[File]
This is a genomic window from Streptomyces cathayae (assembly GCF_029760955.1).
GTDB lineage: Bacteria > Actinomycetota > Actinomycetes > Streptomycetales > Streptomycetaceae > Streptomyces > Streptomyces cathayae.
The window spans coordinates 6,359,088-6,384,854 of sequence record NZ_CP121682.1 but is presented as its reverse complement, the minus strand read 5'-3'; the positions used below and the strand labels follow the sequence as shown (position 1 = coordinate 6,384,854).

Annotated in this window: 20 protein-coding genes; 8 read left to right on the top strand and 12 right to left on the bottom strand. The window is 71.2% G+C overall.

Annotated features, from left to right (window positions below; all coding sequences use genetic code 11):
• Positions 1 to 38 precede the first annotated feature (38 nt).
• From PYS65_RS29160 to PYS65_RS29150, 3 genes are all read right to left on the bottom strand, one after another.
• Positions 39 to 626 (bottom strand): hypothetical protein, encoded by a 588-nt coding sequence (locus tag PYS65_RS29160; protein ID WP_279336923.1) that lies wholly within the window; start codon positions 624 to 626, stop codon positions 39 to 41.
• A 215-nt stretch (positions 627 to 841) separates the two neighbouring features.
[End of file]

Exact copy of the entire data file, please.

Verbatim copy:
This is a genomic window from Streptomyces cathayae (assembly GCF_029760955.1).
GTDB lineage: Bacteria > Actinomycetota > Actinomycetes > Streptomycetales > Streptomycetaceae > Streptomyces > Streptomyces cathayae.
The window spans coordinates 6,359,088-6,384,854 of sequence record NZ_CP121682.1 but is presented as its reverse complement, the minus strand read 5'-3'; the positions used below and the strand labels follow the sequence as shown (position 1 = coordinate 6,384,854).

Annotated in this window: 20 protein-coding genes; 8 read left to right on the top strand and 12 right to left on the bottom strand. The window is 71.2% G+C overall.

Annotated features, from left to right (window positions below; all coding sequences use genetic code 11):
• Positions 1 to 38 precede the first annotated feature (38 nt).
• From PYS65_RS29160 to PYS65_RS29150, 3 genes are all read right to left on the bottom strand, one after another.
• Positions 39 to 626 (bottom strand): hypothetical protein, encoded by a 588-nt coding sequence (locus tag PYS65_RS29160; protein ID WP_279336923.1) that lies wholly within the window; start codon positions 624 to 626, stop codon positions 39 to 41.
• A 215-nt stretch (positions 627 to 841) separates the two neighbouring features.